Spectral Data Reduction and Refinement

  • Geoffrey Longworth
Part of the Modern Inorganic Chemistry book series (MICE, volume 1)


This chapter is divided into eight sections. The introduction is followed by a description of a general-purpose program for fitting Mössbauer spectra under the “thin absorber” approximation. Section 3 deals with some of the perils of using chi-squared (χ 2) as a goodness of fit parameter, while Section 4 describes fitting procedures when the thin absorber approximation is not valid and the full transmission integral must be used. It is not always possible to calculate the energy levels in closed form, and examples where the interaction Hamiltonian has been solved are mentioned briefly in Section 5. The fitting of spectra when the hyperfine parameters display a range of values is discussed in Section 6, and in Section 7 the stripping procedure for complex spectra is mentioned. Finally, examples are given of simple routines for use in microcomputers and minicomputers in Section 8. Several review articles exist in which some of the problems encountered in data analysis are discussed.1–3


Hyperfine Field Quadrupole Interaction Hyperfine Parameter Mossbauer Spectrum Source Profile 
These keywords were added by machine and not by the authors. This process is experimental and the keywords may be updated as the learning algorithm improves.


Unable to display preview. Download preview PDF.

Unable to display preview. Download preview PDF.


  1. 1.
    G.M. Kalvius and E. Kankeleit, in Mössbauer Spectroscopy and its Applications, IAEA, Vienna, 1972, pp. 9–88.Google Scholar
  2. 2.
    R.L. Cohen and G.K. Wertheim, Methods Exp. Phys. 11, 307 (1974).Google Scholar
  3. 3.
    G.K. Shenoy, J.M. Friedt, H. Maletta, and S.L. Ruby, in Mössbauer Effect Methodology, I.J. Gruverman, C.W. Seidel, and D.K. Dieterly, eds., Vol. 9, Plenum Press, New York, 1974, p. 277.Google Scholar
  4. 4.
    S. Margulies and J.R. Ehrman, Nucl. Instrum. Methods 12, 131 (1961).CrossRefGoogle Scholar
  5. 5.
    W. Kündig, Nucl. Instrum. Methods 48, 219 (1967).CrossRefGoogle Scholar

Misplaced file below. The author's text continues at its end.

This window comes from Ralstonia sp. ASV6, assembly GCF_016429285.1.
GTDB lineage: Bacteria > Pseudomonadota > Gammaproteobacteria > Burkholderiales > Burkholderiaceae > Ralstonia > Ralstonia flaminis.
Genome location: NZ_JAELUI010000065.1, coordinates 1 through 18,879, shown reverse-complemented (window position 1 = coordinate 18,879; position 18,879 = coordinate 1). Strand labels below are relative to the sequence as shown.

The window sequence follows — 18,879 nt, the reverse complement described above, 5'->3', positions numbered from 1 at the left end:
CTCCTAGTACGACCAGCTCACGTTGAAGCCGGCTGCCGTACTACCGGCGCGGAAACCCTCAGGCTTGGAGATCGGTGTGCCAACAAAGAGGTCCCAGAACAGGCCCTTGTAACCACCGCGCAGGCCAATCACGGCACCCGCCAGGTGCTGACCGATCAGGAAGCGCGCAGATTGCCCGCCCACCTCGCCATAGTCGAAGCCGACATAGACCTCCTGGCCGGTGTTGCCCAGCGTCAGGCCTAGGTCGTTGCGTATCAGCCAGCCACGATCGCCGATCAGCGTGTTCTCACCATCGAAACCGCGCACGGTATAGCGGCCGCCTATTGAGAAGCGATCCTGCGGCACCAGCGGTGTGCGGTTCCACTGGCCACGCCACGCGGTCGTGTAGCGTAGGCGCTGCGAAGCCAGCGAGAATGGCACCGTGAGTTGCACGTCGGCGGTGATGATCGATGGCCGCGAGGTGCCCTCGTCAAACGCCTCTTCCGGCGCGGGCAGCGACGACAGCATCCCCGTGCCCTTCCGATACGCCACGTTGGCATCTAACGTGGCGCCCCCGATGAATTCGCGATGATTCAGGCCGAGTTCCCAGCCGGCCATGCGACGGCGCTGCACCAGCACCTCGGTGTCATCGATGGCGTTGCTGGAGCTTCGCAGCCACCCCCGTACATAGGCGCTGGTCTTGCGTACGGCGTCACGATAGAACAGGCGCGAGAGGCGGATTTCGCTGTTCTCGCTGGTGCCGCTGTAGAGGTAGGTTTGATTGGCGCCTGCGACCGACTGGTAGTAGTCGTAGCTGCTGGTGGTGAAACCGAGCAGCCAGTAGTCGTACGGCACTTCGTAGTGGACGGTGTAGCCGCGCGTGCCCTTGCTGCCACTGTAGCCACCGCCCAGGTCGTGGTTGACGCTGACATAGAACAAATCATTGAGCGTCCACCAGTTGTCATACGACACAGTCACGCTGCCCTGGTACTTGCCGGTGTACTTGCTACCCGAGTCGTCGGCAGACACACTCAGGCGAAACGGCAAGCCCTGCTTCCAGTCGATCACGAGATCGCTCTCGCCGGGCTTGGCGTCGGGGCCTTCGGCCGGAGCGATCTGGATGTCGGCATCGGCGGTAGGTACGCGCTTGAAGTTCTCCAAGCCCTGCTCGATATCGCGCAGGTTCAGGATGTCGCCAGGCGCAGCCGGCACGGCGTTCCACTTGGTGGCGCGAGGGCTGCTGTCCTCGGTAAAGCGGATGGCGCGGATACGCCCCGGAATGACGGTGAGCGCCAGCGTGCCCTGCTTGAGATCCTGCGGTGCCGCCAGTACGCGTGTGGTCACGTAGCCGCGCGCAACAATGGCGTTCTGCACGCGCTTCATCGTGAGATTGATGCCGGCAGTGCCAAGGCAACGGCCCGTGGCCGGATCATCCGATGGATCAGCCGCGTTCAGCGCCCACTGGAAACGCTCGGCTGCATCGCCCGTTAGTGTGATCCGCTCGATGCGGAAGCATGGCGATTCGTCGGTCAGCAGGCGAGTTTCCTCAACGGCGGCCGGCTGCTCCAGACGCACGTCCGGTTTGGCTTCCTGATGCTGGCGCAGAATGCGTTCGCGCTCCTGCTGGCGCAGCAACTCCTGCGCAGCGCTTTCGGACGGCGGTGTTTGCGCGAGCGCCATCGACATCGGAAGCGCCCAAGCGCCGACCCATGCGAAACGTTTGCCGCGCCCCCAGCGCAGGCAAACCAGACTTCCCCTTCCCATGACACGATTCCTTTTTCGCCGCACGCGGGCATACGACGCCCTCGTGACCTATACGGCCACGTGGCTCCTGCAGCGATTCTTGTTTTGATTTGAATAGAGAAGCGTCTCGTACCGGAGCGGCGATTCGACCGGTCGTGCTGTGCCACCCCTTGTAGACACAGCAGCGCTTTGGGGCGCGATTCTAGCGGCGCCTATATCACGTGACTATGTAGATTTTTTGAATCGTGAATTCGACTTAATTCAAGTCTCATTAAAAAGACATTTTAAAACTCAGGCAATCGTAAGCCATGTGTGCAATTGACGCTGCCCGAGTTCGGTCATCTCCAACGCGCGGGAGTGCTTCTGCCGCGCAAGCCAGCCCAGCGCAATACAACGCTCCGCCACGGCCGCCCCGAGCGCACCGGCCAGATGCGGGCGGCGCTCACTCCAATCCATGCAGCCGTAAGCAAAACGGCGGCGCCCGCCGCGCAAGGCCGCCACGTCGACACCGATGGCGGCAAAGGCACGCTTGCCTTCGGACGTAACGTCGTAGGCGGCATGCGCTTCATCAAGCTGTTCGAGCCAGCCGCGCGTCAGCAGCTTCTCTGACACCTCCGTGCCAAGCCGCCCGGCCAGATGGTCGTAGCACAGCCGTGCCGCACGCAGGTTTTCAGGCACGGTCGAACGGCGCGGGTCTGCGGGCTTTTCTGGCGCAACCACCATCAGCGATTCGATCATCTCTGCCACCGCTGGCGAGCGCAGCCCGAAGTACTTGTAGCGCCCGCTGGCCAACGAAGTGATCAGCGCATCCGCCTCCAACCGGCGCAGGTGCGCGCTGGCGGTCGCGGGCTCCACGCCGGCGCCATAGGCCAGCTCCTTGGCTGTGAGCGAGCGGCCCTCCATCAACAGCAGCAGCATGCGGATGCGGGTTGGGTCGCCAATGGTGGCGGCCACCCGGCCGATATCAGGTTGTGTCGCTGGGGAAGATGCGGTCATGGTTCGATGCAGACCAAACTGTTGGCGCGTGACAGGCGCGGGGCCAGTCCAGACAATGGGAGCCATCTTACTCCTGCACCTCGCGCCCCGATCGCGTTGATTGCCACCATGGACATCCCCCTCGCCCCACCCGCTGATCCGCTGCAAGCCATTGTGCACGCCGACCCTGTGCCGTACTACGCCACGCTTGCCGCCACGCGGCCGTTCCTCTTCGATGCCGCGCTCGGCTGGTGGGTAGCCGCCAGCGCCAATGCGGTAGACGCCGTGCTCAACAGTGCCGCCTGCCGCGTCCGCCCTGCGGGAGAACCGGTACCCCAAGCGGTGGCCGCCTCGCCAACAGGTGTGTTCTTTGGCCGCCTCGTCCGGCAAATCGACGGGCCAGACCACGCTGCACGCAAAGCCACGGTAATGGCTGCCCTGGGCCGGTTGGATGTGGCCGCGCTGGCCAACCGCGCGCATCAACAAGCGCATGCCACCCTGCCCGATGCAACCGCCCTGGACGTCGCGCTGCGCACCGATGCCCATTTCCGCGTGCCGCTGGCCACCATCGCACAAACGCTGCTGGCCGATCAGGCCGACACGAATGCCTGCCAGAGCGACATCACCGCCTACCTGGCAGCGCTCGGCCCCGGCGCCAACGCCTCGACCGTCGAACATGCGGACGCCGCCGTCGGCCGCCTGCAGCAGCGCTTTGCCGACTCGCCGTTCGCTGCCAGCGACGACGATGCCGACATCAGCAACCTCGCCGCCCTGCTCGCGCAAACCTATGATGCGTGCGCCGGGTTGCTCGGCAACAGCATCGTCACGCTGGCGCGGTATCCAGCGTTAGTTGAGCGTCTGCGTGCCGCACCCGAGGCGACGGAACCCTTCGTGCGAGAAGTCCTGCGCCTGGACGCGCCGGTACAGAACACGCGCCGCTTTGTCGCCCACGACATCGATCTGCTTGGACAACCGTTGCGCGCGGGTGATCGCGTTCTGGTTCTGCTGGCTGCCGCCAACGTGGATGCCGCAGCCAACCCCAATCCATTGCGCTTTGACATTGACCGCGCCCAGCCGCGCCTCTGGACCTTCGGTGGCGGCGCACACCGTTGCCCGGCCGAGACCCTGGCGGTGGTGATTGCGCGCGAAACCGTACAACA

6. 6.
    J.R. Gabriel and S.L. Ruby, Nucl. Instrum. Methods 36, 23 (1965).CrossRefGoogle Scholar
  7. 7.
    G.K. Shenoy and B.D. Dunlap, Nucl. Instrum. Methods 71, 285 (1969).CrossRefGoogle Scholar
  8. 8.
    M.F. Bent, B.I. Persson, and D.G. Agresti, Comput. Phys. Commun. I, 67 (1969).Google Scholar
  9. 9.
    D. Agresti, M. Bent, and B. Persson, Nucl. Instrum. Methods 72, 235 (1969).CrossRefGoogle Scholar
  10. 10.
    J.R. Gabriel and D. Olsen, Nucl. Instrum. Methods 70, 209 (1969).CrossRefGoogle Scholar
  11. 11.
    K.A. Hardy, D.C. Russell, R.M. Wilenzick, and R.D. Purrington, Nucl. Instrum. Methods 82, 72 (1970).CrossRefGoogle Scholar
  12. 12.
    B.L. Chrisman and T.A. Tumolillo, Comput. Phys. Commun. 2, 322 (1971).CrossRefGoogle Scholar
  13. 13.
    R. Robinette, J.G. Cosgrove, and R.L. Collins, Nucl. Instrum. Methods 105, 509 (1972).CrossRefGoogle Scholar
  14. 14.
    G.R. Davidson, Nucl. Instrum. Methods 107, 557 (1973).Google Scholar
  15. 15.
    T.E. Cranshaw, J. Phys. E: Sci. Instrum. 7, 122 (1974).Google Scholar
  16. 16.
    W. Wilson and L.J. Swartzendruber, Comput. Phys. Commun. 7, 151 (1974).CrossRefGoogle Scholar
  17. 17.
    W.R. Dunham, C.T. Wu, R.M. Polichar, R.H. Sands, and L.J. Harding, Nucl. Instrum. Methods 145, 537 (1977).CrossRefGoogle Scholar
  18. 18.
    G. Lang and B.W. Dale, Nucl. Instrum. Methods 116, 567 (1974).CrossRefGoogle Scholar
  19. 19.
    K. Ruebenbauer and T. Birchall, Hyberfine Interactions, 7, 125 (1979).CrossRefGoogle Scholar
  20. 20.
    H. Nullens, G. de Roy, P. Van Espen, F. Adams, and E.F. Vansant, Anal. Chim. Acta 122, 373 (1980).CrossRefGoogle Scholar
  21. 21.
    Harwell Subroutine Library Catalogue, M.J. Hopper, ed., UKAEA report, AERE-R 9185 (4th Ed.), 1981.Google Scholar
  22. 22.